Metropole Magazine

 
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24 Jul Written by  Oris Aigbokhaevbolo

One Hundred Minutes of Hell

You think: it is a hundred naira—losing it will not kill you. Careless human you are, there is a chance you’ll lose it anyway, maybe as you withdraw your phone for a call, or maybe you’d buy a few slices of suya you’d regret. You will find a way; you’re quite creative, effective at losing money.

But in the meantime the money has become a symbol; you’ve managed to make it a totem of a polite tyranny. The politeness that makes you accept another helping because your host smiles; the politeness that urges you to accept a ride when you were about to disappear into the shadows for a leak are part of this system of social governance. The world, your world is full of polite dictatorships.

Today, you think you can start a secession.

You recall a Stephen King story—  “That Feeling You Can Only Say What It Is In French”— concerning déjà vu, where Hell is presented as a place where actions are repeated ad infinitum, so you convince yourself incidents like this would happen ad nauseam if you let them. It doesn’t help that the couple in the story were also on a trip.

It is lunacy, this philosophical extrapolation to an existential Hell from a hundred bucks. But you do not care.

A fellow commuter’s phone rings; it is Beyonce singing If I Were A Boy. This is enough for you to ascribe a cosmic, if not divine, angle to the event. The first drops of sweat form on your forehead— though you are wearing a polo with a t-shirt underneath, and the sun remains intent on perpetuating a heated evil, you feel these drops are signs of internal turmoil.

How did you get here?

Step by step: the trip was about to resume after a passenger’s relief from an errant bladder, when the lady seated beside you decided she wanted a bottle of water. A hawker brought the item. The hawker shilly-shallies and then confesses she has no change for the purchase. The driver threatens to move amid the frenzied handwringing from buyer and seller. Peace, be still: you produce the note that now has philosophic proportions. She mutters a thank you. You nod, believing the gratitude is for the time-saving gesture. She smiles, believing she has just thanked you for your generosity.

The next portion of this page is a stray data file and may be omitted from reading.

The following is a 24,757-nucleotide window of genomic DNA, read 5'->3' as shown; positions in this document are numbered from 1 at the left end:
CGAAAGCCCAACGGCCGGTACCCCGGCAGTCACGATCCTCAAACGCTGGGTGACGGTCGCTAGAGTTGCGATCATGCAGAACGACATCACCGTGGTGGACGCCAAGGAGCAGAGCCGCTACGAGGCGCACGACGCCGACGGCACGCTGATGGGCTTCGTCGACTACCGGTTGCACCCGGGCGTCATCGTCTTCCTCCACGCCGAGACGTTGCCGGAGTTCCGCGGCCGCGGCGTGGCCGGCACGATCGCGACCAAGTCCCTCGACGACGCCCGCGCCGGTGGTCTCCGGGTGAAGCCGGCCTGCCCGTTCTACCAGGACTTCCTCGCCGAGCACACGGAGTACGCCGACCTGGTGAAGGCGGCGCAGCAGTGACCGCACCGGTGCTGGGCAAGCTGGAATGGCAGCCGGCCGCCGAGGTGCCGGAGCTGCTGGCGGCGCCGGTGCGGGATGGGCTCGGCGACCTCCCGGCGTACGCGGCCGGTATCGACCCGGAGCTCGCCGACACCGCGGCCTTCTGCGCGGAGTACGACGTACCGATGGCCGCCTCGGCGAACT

Of course it wouldn’t matter if that was your intention. It just wasn’t. And it takes minutes before you realise you have tacitly agreed to her politely unstated terms.

As trees move furiously past and vehicle consumes miles and miles of potholed asphalt, the opportunity to ask for your money recedes while your desire for it, for freedom, for rebellion increases.

There is a traffic jam ahead. You wonder if this is a chance to ask for what’s yours. But you have a rethink: the discussion, the interrogation may be loud enough for the other passengers who thought you an avatar of chivalry to hear and to their collective chagrin. The others not privy to the tacit pact may assume you are just a lustful man troubling a young lady.

The jam passes. A phone call later, you note the caller ID— ‘Priceless U’. You consider this naming so unimaginative.

How do you accost her you wonder; how do you speak to her in a voice audible enough yet incoherent to others in the bus? Do you ask her straight up like she is a renowned debtor? Do you speak obliquely about Greece’s debt and plot a fantastic route to you and her? All those years spent envying and ignoring Barry White’s baritone has come to haunt you— you see you really should have practised.

While you are recreating scenarios, another call comes in. Her responses tell you you had better speak or forever hold your peace:

“I don reach. Where I go stop?”

When she drops the call, you clear your uncongested throat.

“So do you have 400 naira?”

The basic arithmetic of figuring an easy way to recapture the money doesn’t free you from the embarrassment you feel when the question leaves your mouth. But you keep a straight face.

Your heart breaks as she responds in a voice so soft it could belong to a kid. You look at her for the first time and realise she is, in fact, very young. She was probably going to tell her friends about a Good Samaritan. Not anymore, you have made that much certain.

You have to call upon the basic arithmetic again when she doesn’t have the exact amount. You press on toward that higher freedom and devise a way that entails both your fares are paid together with you contributing a hundred naira less than announced by the driver in what now looks like eons ago.

Sorting it out takes a while; the triumph is fleeting, the embarrassment stays.

Never mind it was an existential Hell, you console yourself with scripture: “If your eye causes you to be in danger of Hell, pluck it out...”

Much later you check up the actual verse:

And if thine eye offend thee, pluck it out, and cast it from thee: it is better for thee to enter into life with one eye, rather than having two eyes to be cast into hell fire.                                        

You think: close enough.

Dog